The Equal Employment Opportunity Commission enforces federal workplace discrimination laws, plus investigates EEO discrimination charges filed against employers. EEOC claims have been on the rise in recent years. In the state of Nevada this may be filed as either a NERC or EEOC claim and in California it may be filed as a DFHS claim or an EEOC claim also. In each instance there is a memorandum of understanding between the local state agency and the EEOC. The case will then be assigned to the most appropriate agency for response.
Notably, in 2021, the EEOC received a total of 61,331 charges, which collectively involve discrimination charges based on:
- Sex, including pregnancy, gender identity and sexual orientation.
- National origin.
- Age, 40 or older.
- Genetic information.
If an employee files an EEOC charge against your business, it’s critical that you know how to respond. Below are five recommendations.
1. Review the notice thoroughly
The EEOC will send you a “Notice of a Charge of Discrimination” within 10 days of receiving the employee’s charge. The notice does not mean you are guilty of discrimination. It serves as notification of the discrimination charge filed against you.
2. Adhere to the instructions in the notice
The EEOC notice includes directions for the employer to follow. Among other things, you may need to submit a “position statement” explaining your side of the story. If you disagree with the employee’s discrimination charge, say why in your position statement.
3. Consider the EEOC‘s mediation program
The EEOC will let you know whether the charge is eligible for mediation — which is a free, voluntary and informal process for resolving the dispute in a mutually acceptable way.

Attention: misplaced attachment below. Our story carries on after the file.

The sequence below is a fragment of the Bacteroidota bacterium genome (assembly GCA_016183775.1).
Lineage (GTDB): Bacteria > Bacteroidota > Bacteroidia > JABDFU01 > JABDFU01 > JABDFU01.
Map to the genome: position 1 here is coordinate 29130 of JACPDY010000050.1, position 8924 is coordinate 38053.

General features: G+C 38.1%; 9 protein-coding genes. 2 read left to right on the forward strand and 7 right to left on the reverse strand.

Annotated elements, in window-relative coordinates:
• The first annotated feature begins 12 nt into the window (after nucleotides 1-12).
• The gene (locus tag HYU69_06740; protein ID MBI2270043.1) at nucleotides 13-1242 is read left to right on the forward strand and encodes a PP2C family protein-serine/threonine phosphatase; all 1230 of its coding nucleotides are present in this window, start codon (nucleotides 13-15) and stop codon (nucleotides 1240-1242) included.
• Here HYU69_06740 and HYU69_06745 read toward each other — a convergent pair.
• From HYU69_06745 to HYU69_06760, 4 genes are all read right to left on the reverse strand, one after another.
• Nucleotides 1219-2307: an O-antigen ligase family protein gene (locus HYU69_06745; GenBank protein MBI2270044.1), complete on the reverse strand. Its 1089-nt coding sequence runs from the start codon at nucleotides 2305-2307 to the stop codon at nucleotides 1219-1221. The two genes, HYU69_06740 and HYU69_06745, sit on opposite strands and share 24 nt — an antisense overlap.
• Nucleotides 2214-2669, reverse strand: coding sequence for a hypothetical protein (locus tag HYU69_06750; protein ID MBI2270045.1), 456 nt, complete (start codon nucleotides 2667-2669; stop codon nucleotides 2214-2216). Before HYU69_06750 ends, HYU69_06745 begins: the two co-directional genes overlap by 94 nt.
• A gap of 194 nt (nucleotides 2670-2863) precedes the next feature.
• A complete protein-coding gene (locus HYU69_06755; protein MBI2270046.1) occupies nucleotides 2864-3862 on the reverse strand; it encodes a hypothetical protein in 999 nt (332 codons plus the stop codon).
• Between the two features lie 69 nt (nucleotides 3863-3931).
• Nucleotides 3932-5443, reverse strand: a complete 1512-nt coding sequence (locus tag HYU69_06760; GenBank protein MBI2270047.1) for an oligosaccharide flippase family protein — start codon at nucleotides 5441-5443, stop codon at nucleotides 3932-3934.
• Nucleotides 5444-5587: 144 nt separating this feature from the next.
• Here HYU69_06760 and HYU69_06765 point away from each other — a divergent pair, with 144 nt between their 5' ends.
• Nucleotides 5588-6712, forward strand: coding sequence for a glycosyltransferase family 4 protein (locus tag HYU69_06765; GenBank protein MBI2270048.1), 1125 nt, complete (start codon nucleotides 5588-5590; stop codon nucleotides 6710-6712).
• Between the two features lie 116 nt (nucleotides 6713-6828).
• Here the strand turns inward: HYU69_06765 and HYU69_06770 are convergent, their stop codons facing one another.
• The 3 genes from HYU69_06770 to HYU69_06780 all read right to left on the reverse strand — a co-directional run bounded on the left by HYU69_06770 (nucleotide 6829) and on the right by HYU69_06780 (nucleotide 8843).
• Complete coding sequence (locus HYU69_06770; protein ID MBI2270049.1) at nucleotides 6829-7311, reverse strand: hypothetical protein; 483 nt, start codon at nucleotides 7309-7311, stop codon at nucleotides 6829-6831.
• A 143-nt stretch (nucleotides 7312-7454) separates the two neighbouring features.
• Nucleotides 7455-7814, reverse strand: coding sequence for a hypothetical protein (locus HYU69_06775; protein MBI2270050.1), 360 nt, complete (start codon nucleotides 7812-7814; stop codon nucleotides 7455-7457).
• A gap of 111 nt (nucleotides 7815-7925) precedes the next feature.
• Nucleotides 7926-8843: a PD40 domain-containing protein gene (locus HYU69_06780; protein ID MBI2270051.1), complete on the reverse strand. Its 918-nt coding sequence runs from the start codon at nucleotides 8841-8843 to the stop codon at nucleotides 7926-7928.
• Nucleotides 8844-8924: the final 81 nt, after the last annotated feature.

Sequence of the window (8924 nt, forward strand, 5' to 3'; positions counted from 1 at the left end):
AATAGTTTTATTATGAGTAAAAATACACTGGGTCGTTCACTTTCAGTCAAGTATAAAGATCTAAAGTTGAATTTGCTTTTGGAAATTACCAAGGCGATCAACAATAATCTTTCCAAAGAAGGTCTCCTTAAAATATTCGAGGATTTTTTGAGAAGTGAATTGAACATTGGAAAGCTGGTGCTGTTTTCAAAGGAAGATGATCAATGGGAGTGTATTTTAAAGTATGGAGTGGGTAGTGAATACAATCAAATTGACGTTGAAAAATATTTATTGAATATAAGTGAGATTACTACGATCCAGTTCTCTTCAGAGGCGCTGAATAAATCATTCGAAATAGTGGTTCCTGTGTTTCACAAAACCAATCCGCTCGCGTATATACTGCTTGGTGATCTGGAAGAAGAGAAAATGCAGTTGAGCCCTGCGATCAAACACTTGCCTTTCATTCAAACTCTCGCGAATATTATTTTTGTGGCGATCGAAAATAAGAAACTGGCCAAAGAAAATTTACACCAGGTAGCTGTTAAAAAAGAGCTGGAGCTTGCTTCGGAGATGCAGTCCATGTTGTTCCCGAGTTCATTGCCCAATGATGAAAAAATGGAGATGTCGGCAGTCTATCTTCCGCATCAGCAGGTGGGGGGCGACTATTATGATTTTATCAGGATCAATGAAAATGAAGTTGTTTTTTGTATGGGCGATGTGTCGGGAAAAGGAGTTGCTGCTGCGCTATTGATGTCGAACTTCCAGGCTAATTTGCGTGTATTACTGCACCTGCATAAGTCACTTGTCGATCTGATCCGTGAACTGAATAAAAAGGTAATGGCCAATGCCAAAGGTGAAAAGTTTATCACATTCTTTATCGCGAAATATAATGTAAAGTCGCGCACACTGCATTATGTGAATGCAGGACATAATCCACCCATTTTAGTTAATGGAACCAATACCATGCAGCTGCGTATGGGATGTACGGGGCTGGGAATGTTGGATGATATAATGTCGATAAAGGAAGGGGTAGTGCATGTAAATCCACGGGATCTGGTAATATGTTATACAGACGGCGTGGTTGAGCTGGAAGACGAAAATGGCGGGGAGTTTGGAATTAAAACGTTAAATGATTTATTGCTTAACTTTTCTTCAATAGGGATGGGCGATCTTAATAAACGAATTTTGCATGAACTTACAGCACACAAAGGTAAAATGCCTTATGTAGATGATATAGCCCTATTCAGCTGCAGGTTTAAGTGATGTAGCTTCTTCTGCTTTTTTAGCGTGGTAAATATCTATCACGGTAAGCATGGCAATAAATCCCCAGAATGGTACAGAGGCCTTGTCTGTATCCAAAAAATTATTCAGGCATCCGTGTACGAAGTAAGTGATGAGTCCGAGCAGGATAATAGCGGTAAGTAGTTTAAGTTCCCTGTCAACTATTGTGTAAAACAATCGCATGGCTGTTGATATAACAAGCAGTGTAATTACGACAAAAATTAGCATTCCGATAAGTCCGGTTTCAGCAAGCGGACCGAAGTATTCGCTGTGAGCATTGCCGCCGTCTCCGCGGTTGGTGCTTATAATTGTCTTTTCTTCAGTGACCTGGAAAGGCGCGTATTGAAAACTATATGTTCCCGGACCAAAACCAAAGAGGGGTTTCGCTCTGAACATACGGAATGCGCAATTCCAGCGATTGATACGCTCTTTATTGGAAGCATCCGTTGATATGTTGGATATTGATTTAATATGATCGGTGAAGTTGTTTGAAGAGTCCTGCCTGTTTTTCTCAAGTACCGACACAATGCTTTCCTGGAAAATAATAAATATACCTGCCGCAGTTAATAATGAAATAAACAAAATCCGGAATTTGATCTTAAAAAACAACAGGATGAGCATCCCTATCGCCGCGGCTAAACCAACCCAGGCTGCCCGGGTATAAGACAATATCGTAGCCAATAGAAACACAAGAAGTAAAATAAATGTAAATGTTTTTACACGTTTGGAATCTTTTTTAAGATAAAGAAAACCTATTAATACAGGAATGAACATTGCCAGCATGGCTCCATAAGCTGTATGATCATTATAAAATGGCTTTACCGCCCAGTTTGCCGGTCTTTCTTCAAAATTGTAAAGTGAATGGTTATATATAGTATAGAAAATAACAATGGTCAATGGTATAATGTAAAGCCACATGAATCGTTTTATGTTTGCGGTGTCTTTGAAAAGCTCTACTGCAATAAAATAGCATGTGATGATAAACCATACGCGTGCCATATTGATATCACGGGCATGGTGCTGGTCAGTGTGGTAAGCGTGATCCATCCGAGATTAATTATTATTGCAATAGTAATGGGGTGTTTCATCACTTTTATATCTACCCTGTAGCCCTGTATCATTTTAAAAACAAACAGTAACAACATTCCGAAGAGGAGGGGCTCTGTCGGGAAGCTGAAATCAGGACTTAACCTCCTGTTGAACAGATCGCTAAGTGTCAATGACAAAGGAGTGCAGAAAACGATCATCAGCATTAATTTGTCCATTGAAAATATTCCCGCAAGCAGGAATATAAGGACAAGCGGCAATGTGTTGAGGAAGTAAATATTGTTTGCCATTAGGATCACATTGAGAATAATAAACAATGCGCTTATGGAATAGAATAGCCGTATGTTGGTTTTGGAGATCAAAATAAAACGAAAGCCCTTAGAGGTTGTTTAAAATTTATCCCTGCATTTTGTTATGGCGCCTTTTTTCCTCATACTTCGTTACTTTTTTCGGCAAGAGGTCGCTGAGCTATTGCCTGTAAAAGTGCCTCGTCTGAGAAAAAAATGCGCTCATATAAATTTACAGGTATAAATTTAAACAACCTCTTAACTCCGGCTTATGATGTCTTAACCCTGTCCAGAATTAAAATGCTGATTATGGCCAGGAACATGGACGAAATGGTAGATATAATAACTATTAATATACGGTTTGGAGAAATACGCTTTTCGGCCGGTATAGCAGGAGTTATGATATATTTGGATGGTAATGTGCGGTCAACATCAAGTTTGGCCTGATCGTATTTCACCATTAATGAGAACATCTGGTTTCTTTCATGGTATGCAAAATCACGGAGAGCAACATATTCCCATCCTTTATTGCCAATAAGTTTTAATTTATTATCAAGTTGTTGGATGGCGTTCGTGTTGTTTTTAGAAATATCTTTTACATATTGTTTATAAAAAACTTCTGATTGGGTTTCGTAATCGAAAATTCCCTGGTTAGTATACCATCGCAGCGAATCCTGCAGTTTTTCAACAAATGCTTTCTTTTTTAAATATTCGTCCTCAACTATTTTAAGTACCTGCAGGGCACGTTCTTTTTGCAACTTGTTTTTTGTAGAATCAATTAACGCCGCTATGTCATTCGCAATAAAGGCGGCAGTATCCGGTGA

Per the EEOC, “Participation in mediation is not an admission of guilt. The mediator does not decide who is right or wrong or issue a decision. Instead, the mediator helps you and the person who filed the charge develop your own solution.”
Since mediation typically happens early in the charge process, it can save you time and money by eliminating a possibly long, uncertain and expensive litigation.
4. Give the EEOC additional information, if requested
You will be assigned an EEOC investigator, who may request additional information in the form of documents, interviews, a conference call or an on-site inspection. It’s important to respond promptly to the investigator’s requests. If you need more time to respond or have questions about the information being requested, inform the investigator assigned to your case.
5. Do not retaliate against the employee
Under federal EEO laws, it’s illegal to retaliate against a job applicant or an employee because he or she filed an EEO charge against you. You also cannot retaliate against them for participating in an EEOC investigation or legal proceedings.
After concluding the investigation, the EEOC will make a determination based on the merits of the claim.
If you’re found guilty, you may be required to pay the employee back wages, reinstate their job or give them a promotion, plus pay their court and legal fees. If the case goes to trial, you may need to pay damages, as well.
This is just a general overview of the process. Your situation may differ. The key thing to keep in mind is that an EEOC discrimination charge is a legal process. For this reason, it’s best to consult with an experienced attorney before responding to the EEOC notice.